• Mercedes Benstock


What do you call the sweet and fatty decadence, of a crossant and donut combined? a Cronut. They have become quite the Manhattan frenzy, after Dominique Ansel (A French chef) created the dessert

and started selling limited quantities at his tiny bakery in SoHo.

People willingly show up at 6am, two hours before the door opens just for a chance to nab the quirky, fried treats. According to reporter Leanne Italie “Some often leave empty handed, or at least Cronut-less if they turn up their noses at the 30 or so other items on Ansel’s menu” she says.

Its approximated that he only makes 200-250 cronuts per morning (as it takes three days to complete the entire process). But don’t expect to pick up more than two, when finally reaching the counter. The famous chef frequently sells out within an hour of opening, and is known for limiting customers to only 1-2 cronuts.

“A little bite of heaven. Definitely worth the calories,” said Kyra Parkhurst, who was in town from Utah and pursaded Ansel to sign her gold, cardboard carry box once she made it inside Dominique Ansal bakery.

For the ones that don’t make it inside, some are going to extremes to sell them on websites such as craigslist. More than a dozen of people have already brought the trademarked donuts for up to $40 a piece, which is eight times as much as Ansel’s $5 asking price.

Ansel also takes pre orders up to two weeks in advance, (for those who want more than two per day) and takes reservations for 100 or more months in advance. “We try to make enough for everybody” says the chef, who worked for seven years under Daniel Boulud before opening up his own bakery a year and a half ago.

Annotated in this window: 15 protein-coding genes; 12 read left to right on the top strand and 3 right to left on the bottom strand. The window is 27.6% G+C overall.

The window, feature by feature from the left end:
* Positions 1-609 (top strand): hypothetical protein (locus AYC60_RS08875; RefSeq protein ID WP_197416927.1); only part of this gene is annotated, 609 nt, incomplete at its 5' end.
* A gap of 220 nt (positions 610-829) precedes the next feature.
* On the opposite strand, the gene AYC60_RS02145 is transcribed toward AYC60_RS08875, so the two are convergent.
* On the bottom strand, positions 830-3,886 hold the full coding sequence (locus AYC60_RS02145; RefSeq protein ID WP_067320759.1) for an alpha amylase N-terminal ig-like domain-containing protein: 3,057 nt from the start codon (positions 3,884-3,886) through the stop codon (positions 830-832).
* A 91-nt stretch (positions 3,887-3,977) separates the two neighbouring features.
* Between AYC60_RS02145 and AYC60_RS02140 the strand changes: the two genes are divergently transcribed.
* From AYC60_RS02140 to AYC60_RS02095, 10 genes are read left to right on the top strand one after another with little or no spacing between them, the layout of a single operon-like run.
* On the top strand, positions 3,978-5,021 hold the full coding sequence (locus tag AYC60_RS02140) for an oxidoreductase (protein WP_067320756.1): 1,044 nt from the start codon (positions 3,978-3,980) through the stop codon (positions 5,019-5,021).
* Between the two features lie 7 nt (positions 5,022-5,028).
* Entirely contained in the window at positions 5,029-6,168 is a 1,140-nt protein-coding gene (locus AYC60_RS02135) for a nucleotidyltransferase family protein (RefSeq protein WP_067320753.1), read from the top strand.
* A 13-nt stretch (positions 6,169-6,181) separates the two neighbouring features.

So what on earth is the big fuss about a cronut?

While Ansel is adament on not sharing his secret recipe, copycats have already tried to mimic his creation. “I’m not sure how many calories, but it’s very tasty,” Ansel smiled. “I wanted to do something new and original. I wanted to do something fun to eat.”

“He acknowledges loads and loads of butter, along with cream injected through multiple layers with a syringe-like pastry tip and a glaze on top that encircles the hole in the middle. He fries each Cronut in grapeseed oil for 30 seconds, using just one pot that can hold up to nine at a time. The oil leaves outer layers crunchy but inner bites doughy. Oh, and he rolls the sides in sugar and added dried, candied rose petals to May’s flavor of rose-vanilla. For June, Ansel switched to lemon-maple with glaze and cream to match.” says Leanne Italie, a journalist for the Huffington post.

So would you be willing to bite into a possible 1000 calorie+ cronut for a little “taste of heaven”?

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